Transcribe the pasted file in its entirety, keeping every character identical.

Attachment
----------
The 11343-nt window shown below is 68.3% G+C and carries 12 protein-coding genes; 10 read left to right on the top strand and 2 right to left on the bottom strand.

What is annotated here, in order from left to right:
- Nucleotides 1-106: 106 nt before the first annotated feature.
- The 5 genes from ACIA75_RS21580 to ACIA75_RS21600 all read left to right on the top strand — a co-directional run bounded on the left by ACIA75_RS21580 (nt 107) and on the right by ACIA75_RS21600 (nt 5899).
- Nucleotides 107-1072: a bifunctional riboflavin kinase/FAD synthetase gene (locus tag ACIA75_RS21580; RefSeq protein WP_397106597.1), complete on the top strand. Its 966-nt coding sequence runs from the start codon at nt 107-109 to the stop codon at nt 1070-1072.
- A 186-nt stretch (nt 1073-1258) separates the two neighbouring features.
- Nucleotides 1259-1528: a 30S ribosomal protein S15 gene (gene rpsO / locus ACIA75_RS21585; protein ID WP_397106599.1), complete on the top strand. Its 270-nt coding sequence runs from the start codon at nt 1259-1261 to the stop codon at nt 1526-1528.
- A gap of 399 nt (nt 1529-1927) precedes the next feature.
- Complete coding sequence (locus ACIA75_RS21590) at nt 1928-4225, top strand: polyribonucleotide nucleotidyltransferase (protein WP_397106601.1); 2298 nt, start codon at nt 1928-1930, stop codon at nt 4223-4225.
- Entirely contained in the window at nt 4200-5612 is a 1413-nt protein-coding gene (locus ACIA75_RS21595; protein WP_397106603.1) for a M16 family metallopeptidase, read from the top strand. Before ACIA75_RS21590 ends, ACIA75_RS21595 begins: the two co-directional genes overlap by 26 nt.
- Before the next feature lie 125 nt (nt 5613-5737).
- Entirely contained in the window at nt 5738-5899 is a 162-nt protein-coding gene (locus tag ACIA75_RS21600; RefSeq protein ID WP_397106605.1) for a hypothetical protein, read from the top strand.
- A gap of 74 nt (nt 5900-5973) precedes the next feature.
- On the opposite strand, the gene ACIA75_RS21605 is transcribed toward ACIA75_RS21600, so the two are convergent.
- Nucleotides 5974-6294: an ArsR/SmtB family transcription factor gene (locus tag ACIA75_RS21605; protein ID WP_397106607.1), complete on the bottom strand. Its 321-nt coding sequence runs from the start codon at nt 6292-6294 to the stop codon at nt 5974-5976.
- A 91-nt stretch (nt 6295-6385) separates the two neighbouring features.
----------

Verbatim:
The 11343-nt window shown below is 68.3% G+C and carries 12 protein-coding genes; 10 read left to right on the top strand and 2 right to left on the bottom strand.

What is annotated here, in order from left to right:
- Nucleotides 1-106: 106 nt before the first annotated feature.
- The 5 genes from ACIA75_RS21580 to ACIA75_RS21600 all read left to right on the top strand — a co-directional run bounded on the left by ACIA75_RS21580 (nt 107) and on the right by ACIA75_RS21600 (nt 5899).
- Nucleotides 107-1072: a bifunctional riboflavin kinase/FAD synthetase gene (locus tag ACIA75_RS21580; RefSeq protein WP_397106597.1), complete on the top strand. Its 966-nt coding sequence runs from the start codon at nt 107-109 to the stop codon at nt 1070-1072.
- A 186-nt stretch (nt 1073-1258) separates the two neighbouring features.
- Nucleotides 1259-1528: a 30S ribosomal protein S15 gene (gene rpsO / locus ACIA75_RS21585; protein ID WP_397106599.1), complete on the top strand. Its 270-nt coding sequence runs from the start codon at nt 1259-1261 to the stop codon at nt 1526-1528.
- A gap of 399 nt (nt 1529-1927) precedes the next feature.
- Complete coding sequence (locus ACIA75_RS21590) at nt 1928-4225, top strand: polyribonucleotide nucleotidyltransferase (protein WP_397106601.1); 2298 nt, start codon at nt 1928-1930, stop codon at nt 4223-4225.
- Entirely contained in the window at nt 4200-5612 is a 1413-nt protein-coding gene (locus ACIA75_RS21595; protein WP_397106603.1) for a M16 family metallopeptidase, read from the top strand. Before ACIA75_RS21590 ends, ACIA75_RS21595 begins: the two co-directional genes overlap by 26 nt.
- Before the next feature lie 125 nt (nt 5613-5737).
- Entirely contained in the window at nt 5738-5899 is a 162-nt protein-coding gene (locus tag ACIA75_RS21600; RefSeq protein ID WP_397106605.1) for a hypothetical protein, read from the top strand.
- A gap of 74 nt (nt 5900-5973) precedes the next feature.
- On the opposite strand, the gene ACIA75_RS21605 is transcribed toward ACIA75_RS21600, so the two are convergent.
- Nucleotides 5974-6294: an ArsR/SmtB family transcription factor gene (locus tag ACIA75_RS21605; protein ID WP_397106607.1), complete on the bottom strand. Its 321-nt coding sequence runs from the start codon at nt 6292-6294 to the stop codon at nt 5974-5976.
- A 91-nt stretch (nt 6295-6385) separates the two neighbouring features.